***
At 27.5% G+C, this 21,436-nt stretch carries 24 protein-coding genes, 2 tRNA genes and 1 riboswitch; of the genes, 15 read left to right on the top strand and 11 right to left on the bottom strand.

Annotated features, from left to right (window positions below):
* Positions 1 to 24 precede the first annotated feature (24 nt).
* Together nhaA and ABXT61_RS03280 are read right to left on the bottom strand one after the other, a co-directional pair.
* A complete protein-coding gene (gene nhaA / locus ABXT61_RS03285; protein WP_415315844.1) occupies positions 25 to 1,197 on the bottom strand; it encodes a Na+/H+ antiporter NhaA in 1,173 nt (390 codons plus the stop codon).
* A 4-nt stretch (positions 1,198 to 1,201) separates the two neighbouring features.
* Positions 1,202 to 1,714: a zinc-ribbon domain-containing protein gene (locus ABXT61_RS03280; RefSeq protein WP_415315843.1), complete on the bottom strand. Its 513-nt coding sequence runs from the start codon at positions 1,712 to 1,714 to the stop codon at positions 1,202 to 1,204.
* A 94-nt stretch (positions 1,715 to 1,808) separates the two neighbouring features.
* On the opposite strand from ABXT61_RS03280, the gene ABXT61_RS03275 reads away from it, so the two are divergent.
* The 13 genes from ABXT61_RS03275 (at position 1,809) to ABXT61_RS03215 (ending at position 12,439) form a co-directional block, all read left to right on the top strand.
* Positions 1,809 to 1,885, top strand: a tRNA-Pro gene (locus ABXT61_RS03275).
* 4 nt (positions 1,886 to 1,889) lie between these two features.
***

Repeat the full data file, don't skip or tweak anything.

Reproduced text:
At 27.5% G+C, this 21,436-nt stretch carries 24 protein-coding genes, 2 tRNA genes and 1 riboswitch; of the genes, 15 read left to right on the top strand and 11 right to left on the bottom strand.

Annotated features, from left to right (window positions below):
* Positions 1 to 24 precede the first annotated feature (24 nt).
* Together nhaA and ABXT61_RS03280 are read right to left on the bottom strand one after the other, a co-directional pair.
* A complete protein-coding gene (gene nhaA / locus ABXT61_RS03285; protein WP_415315844.1) occupies positions 25 to 1,197 on the bottom strand; it encodes a Na+/H+ antiporter NhaA in 1,173 nt (390 codons plus the stop codon).
* A 4-nt stretch (positions 1,198 to 1,201) separates the two neighbouring features.
* Positions 1,202 to 1,714: a zinc-ribbon domain-containing protein gene (locus ABXT61_RS03280; RefSeq protein WP_415315843.1), complete on the bottom strand. Its 513-nt coding sequence runs from the start codon at positions 1,712 to 1,714 to the stop codon at positions 1,202 to 1,204.
* A 94-nt stretch (positions 1,715 to 1,808) separates the two neighbouring features.
* On the opposite strand from ABXT61_RS03280, the gene ABXT61_RS03275 reads away from it, so the two are divergent.
* The 13 genes from ABXT61_RS03275 (at position 1,809) to ABXT61_RS03215 (ending at position 12,439) form a co-directional block, all read left to right on the top strand.
* Positions 1,809 to 1,885, top strand: a tRNA-Pro gene (locus ABXT61_RS03275).
* 4 nt (positions 1,886 to 1,889) lie between these two features.